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Despite carefully securing a plug in an outlet, many times I find that the plug falls out minutes after the fact (it happens all the time with things like phone chargers). I have been careful in making sure that the cord is loose enough so that it is not tugging on the plug in any way, yet this still happens.
How can I prevent plugs from falling out of a wall socket?

I’m in the US.

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    Move to Britain, where plugs never fall from sockets (but where stepping on an unplugged one is worse than stepping on Lego) – owjburnham Feb 20 '19 at 13:55
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  1. If the outlet has two spots, use the lower spot; it usually provides better friction. As a janitor I always used the lower spots for carpet cleaners and other equipment with heavy cords.

  2. For a loose plug that you don't put in and take out a lot (e.g. the plug for a table lamp), try bending the prongs of the plug slightly apart. This will increase the friction holding the plug in place. Be careful not to damage the plug. Don't try this with your iPhone charger.

  3. For a small adapter like an iPhone charger, you can use a Post-It note to affix the cord to the wall above or below the outlet, which will reduce the amount of torque applied to the plug itself, and may even help hold it up.

  4. For large wall-warts (a.k.a. AC adapters) it is often more convenient to plug a power strip or even a simple extension cord into the wall and plug the AC adapter into the power strip. For a very large adapter, you can even put the adapter on its back and sort of plug the power strip down onto it.

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Replace the receptacle. It's starting to fail.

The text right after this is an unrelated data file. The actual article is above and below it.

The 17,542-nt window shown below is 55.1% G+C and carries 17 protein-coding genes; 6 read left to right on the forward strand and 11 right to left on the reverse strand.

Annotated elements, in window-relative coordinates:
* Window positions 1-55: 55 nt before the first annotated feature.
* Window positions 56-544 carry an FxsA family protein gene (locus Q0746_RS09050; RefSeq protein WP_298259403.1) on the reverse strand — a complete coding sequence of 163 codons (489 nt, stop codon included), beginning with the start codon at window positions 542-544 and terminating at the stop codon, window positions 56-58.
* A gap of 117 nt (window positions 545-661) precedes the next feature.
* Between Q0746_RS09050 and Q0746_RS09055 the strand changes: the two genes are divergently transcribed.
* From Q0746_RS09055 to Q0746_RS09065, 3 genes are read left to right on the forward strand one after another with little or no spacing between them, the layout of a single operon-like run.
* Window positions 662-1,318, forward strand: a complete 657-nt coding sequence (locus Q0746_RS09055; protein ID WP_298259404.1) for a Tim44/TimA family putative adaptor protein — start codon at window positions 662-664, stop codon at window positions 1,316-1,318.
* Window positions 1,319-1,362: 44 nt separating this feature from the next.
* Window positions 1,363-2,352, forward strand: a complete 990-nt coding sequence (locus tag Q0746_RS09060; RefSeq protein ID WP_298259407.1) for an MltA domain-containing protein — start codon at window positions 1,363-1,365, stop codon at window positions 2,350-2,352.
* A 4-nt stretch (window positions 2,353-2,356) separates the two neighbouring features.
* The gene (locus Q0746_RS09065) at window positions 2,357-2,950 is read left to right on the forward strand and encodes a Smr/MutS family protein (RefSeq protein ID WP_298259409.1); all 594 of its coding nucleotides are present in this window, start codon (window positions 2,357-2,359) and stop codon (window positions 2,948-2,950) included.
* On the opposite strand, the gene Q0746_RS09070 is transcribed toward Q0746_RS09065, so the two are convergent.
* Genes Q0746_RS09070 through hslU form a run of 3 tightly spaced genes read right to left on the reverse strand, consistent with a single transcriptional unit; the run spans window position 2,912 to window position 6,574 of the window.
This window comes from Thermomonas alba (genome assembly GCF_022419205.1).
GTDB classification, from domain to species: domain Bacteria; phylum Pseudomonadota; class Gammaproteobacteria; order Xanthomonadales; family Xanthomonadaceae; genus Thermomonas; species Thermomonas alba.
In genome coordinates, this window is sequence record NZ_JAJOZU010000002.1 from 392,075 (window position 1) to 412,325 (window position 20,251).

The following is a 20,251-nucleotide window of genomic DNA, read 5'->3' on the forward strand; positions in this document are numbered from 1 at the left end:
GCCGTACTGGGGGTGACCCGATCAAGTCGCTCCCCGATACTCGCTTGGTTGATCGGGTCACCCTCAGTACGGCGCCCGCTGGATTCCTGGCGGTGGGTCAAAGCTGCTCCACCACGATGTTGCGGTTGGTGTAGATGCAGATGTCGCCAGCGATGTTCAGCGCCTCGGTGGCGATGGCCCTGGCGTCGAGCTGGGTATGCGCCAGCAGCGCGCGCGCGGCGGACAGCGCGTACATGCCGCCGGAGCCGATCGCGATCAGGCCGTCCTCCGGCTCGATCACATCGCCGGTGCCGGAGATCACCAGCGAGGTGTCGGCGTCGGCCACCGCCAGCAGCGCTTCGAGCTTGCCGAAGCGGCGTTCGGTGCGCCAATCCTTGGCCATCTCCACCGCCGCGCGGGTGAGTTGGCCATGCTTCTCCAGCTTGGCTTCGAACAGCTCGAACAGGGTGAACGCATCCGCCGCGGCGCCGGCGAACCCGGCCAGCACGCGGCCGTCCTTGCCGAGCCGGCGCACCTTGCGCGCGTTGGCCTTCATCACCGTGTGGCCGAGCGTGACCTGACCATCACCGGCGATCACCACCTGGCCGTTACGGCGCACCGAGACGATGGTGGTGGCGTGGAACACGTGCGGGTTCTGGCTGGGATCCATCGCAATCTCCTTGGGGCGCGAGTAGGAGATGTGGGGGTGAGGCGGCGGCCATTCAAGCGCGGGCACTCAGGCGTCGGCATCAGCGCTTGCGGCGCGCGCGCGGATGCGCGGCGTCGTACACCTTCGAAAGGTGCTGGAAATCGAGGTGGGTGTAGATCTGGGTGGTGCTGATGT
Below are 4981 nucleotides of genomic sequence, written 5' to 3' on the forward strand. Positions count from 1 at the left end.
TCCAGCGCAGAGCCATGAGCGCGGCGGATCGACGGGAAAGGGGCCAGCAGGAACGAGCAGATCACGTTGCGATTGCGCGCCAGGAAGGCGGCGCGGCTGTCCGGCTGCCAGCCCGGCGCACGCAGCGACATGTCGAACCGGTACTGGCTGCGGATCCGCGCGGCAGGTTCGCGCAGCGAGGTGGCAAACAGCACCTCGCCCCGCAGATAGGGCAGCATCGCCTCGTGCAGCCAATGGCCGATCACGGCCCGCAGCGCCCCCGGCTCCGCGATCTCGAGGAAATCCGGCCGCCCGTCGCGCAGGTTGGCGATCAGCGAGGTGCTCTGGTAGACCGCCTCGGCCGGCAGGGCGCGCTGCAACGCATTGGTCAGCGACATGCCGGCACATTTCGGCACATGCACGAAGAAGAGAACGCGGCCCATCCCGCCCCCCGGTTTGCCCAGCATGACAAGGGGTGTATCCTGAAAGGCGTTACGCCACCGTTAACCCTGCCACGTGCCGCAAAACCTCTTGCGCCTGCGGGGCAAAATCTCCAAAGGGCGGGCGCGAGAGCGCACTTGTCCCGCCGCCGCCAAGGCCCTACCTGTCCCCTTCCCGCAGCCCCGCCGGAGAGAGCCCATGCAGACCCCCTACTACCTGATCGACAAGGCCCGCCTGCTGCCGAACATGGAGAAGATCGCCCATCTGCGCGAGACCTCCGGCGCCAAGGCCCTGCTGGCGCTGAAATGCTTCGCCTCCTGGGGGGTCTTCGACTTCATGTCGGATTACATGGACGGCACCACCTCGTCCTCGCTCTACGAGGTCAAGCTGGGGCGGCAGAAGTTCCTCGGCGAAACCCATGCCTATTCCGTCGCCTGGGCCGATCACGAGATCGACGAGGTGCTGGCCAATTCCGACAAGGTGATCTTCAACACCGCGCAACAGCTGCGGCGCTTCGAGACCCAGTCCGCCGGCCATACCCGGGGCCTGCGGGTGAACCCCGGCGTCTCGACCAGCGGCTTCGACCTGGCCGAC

Learn what "break off tabs" are, and look for them.

The receptacles should be able to hold a small wall-wart. If it can't, then the thing falling out is the least of your problems. A poor gripping connection will also cause series arc faults, which will create heat and potential fire. It will cause galling that will damage the prongs and the socket, making further connections worse still. The saving grace is that it's a series arc fault, so the fault can't draw more current than the device does. But plug a heater in there later, and you could have big trouble!

So shut the breaker off (check both sockets for voltage) and pull that receptacle. Take some photos first. Get a $3 Leviton ProLine or similar unit, not the 75 cent cheapies.

Check the "break-off tabs" on both sides, realizing brass screws are a different side than silver screws, and match them on the new one. Then remove the wires from the old socket (loosen screws or stick a paperclip in the backstab release, or just twist it out of the backstab) one at a time and move them to the new socket exactly as you found them.

Do not attempt to upgrade to a USB socket or GFCI without first coming over to diy.stackexchange.com with pix of what's there. Those fancy outlets wire up very differently than normal sockets, and the differences cause lots of wheel-spinning and frustation for a novice. Better to ask first, wait a day, read, breeze through the upgrade.

Lastly, don't destroy position information. Wire location matters. If one white is with some blacks, that kind of thing is a Rosetta Stone. Don't tear all the old equipment out and post a picture like this, it won't end well. (Colors don't indicate what wires do). Colors are becuase of how cables are made, not what wires do. Take photos before you unhook anything. Do that and 95% of the time it'll go smoothly, and the diy stack can sort out the other 5%.

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A small piece of double-sided sticky tape will hold the plug in place.

If you use a small piece, then it will easily come off when you want to remove the plug.

If you want to leave the plug in place for a longer period, I use a slightly larger piece of foam-filled tape - which you can sometimes find in pre-cut patches.

Double-sided tape

If you can't find that in the shops, old-fashioned draught excluder tape will do. This padded sort of tape will hold more firmly and will better absorb knocks to the plug.

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